Office of the President of the Millennium Assembly
55th session of the United Nations General Assembly

Message by
President of the General Assembly

International Day for the Eradiction of Poverty
17 October 2000

The world does not lack good intentions to eradicate poverty. A firm commitment to halve the proportion of people living in poverty by the year 2015, was made by the World Summit for Social Development in 1995 and reiterated this September by the 144 world leaders attending the Millennium Summit. I note the many efforts and programmes carried out by the United Nations, its specialized agencies, governments and civil society actors. But as yet we have not done enough. The number of poor people is increasing, not decreasing.

Globalization has been identified as a new cause of poverty - we need to mitigate its impact on those who are threatened by marginalization, in every society. Poverty is linked to fluctuations in world economic development, to the cycle of recessions and periods of economic growth. Likewise, chronic poverty is linked to conflicts, to the lack of the rule of law, to the lack of protection against arbitrary violence, and to the lack of possibility for civil society at large to interact positively with the public sector.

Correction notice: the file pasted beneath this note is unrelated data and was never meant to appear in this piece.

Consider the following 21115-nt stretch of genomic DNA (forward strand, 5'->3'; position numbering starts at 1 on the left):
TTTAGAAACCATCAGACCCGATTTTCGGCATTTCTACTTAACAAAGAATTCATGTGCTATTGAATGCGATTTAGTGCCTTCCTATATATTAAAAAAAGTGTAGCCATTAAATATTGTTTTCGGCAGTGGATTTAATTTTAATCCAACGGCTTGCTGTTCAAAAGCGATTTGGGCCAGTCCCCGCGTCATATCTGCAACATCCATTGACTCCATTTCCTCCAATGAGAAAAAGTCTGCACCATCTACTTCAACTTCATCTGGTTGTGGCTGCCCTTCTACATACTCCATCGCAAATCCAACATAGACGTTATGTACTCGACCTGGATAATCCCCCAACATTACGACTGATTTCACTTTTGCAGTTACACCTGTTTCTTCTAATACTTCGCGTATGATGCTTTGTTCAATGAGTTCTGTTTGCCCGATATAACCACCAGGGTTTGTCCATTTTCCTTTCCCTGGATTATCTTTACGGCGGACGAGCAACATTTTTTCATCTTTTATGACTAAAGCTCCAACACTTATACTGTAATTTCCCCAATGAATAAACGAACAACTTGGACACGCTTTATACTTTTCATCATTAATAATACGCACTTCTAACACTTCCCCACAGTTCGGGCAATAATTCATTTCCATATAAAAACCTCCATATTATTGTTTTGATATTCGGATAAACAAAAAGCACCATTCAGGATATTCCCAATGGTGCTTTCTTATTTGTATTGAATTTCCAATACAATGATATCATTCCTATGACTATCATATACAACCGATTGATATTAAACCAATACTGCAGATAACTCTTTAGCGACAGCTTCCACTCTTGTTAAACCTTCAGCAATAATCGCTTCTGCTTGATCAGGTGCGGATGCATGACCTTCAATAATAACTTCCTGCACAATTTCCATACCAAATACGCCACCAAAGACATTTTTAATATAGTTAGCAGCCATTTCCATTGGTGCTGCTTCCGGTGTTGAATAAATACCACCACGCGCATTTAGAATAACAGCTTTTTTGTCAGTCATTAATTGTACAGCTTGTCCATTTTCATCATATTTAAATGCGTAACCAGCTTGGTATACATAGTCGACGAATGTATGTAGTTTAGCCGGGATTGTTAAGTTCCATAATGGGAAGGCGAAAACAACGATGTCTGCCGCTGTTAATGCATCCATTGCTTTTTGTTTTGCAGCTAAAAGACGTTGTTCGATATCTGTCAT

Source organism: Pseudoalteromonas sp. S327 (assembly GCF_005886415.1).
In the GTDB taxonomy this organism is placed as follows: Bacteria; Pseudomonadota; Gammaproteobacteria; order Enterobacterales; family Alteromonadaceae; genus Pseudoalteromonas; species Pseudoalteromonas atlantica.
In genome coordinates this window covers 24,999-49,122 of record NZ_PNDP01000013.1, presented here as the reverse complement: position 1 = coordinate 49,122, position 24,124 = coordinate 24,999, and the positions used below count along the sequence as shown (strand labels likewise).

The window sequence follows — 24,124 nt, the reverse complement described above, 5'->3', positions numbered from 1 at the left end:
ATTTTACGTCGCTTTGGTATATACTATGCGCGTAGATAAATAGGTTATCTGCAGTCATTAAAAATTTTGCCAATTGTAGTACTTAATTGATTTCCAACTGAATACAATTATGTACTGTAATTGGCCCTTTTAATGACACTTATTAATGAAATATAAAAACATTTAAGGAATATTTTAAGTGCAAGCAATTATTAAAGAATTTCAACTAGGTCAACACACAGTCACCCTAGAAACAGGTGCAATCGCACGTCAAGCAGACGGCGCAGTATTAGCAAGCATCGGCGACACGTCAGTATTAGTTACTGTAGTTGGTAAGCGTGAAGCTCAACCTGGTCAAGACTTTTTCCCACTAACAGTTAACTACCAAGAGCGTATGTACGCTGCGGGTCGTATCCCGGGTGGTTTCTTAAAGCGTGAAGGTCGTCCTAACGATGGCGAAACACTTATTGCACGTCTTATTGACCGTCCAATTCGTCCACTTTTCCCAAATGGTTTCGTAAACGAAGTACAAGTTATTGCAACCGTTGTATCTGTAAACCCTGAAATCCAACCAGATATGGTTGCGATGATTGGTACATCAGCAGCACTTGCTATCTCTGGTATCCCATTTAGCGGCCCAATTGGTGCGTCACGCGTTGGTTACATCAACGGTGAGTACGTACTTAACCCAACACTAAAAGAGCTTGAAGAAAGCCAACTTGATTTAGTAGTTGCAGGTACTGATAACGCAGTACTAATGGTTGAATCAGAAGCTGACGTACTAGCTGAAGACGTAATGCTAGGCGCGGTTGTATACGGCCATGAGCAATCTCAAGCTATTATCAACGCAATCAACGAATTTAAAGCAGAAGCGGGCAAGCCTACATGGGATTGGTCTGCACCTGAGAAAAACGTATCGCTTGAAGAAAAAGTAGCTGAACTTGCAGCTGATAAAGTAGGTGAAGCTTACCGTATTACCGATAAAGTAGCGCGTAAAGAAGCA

This year's Poverty Report of the United Nations Development Programme and the World Bank's Development Report, among other recent publications, give striking examples of the impact of healthy governance practices in reducing poverty. Improving governance requires countries to adopt a culture of accountability and to build the regulatory capacity of the public sector. It also requires the eradication of corruption, for it is the poor who pay the highest price for corrupt governance. Empowerment of the poor means democratization and decentralization of power - giving a voice to poor people. Fortunately, there are positive trends with the spread of democratic governance throughout the world.

Poverty is the lack of economic assets, such as land or secure tenure to the land and its produce. It is also the lack of opportunities, skills and knowledge. These factors impact in particular on women who constitute about 70% of the poor. That is why I believe that education of girls must be one of the main priorities of every government.